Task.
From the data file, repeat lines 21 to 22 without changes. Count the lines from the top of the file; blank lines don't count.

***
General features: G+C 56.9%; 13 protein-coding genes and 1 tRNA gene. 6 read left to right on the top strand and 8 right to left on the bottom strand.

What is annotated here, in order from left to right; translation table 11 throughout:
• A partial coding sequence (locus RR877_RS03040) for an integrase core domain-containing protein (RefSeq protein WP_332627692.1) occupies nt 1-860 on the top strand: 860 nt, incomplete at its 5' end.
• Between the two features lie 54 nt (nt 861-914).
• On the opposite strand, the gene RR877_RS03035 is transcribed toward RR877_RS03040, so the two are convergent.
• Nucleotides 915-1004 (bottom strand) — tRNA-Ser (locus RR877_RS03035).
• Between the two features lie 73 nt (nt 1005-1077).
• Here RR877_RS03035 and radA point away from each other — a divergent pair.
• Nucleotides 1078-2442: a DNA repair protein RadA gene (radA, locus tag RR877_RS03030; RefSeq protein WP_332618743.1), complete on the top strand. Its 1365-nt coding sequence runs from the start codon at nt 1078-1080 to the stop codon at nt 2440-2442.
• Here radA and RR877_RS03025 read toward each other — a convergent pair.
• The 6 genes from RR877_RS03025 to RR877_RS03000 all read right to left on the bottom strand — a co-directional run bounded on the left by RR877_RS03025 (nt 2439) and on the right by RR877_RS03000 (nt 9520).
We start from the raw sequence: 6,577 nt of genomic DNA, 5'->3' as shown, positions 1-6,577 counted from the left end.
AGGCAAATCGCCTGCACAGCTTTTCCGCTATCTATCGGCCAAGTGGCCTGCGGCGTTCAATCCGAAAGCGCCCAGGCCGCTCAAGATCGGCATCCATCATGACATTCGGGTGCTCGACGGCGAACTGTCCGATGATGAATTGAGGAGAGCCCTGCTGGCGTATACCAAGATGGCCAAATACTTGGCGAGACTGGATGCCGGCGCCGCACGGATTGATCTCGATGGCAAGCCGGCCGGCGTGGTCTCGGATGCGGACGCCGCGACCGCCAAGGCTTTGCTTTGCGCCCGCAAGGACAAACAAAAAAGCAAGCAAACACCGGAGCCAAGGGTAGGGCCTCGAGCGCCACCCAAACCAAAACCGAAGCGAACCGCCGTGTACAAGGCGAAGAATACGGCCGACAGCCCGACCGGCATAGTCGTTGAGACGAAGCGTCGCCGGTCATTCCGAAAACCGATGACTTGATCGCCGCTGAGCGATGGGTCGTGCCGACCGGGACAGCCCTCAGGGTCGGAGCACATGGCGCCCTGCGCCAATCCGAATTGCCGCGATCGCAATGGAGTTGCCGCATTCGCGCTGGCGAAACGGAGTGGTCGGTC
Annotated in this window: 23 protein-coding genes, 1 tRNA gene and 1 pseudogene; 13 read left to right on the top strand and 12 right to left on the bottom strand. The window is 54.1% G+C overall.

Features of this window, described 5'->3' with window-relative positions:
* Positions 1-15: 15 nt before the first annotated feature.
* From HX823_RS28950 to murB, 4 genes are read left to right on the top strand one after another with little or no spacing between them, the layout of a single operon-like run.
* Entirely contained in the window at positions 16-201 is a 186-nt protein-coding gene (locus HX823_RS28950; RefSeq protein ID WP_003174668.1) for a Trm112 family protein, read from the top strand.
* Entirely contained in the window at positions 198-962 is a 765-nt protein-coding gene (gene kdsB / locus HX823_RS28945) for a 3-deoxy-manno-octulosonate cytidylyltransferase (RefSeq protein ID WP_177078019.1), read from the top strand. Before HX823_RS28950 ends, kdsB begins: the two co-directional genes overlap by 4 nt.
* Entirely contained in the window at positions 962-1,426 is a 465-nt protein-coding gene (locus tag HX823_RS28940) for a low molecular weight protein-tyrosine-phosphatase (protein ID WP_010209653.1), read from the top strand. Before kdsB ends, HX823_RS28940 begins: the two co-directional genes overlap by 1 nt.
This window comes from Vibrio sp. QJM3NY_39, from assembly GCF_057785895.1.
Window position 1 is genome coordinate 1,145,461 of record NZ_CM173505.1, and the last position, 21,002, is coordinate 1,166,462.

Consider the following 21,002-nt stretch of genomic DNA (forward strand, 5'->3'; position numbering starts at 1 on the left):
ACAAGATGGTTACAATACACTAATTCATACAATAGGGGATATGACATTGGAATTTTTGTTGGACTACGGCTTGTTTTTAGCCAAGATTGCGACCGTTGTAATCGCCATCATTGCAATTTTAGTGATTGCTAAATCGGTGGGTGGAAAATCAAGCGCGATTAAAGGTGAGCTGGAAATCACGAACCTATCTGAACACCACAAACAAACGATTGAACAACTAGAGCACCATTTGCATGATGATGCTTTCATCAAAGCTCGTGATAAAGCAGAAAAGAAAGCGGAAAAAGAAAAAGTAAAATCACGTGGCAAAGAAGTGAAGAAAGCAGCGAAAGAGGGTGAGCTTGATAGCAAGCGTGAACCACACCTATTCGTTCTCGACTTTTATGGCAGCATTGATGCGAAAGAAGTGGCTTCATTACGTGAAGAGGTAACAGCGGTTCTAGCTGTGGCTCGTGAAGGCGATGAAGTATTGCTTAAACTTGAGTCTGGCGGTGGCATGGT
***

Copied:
This window comes from Vibrio sp. QJM3NY_39, from assembly GCF_057785895.1.
Window position 1 is genome coordinate 1,145,461 of record NZ_CM173505.1, and the last position, 21,002, is coordinate 1,166,462.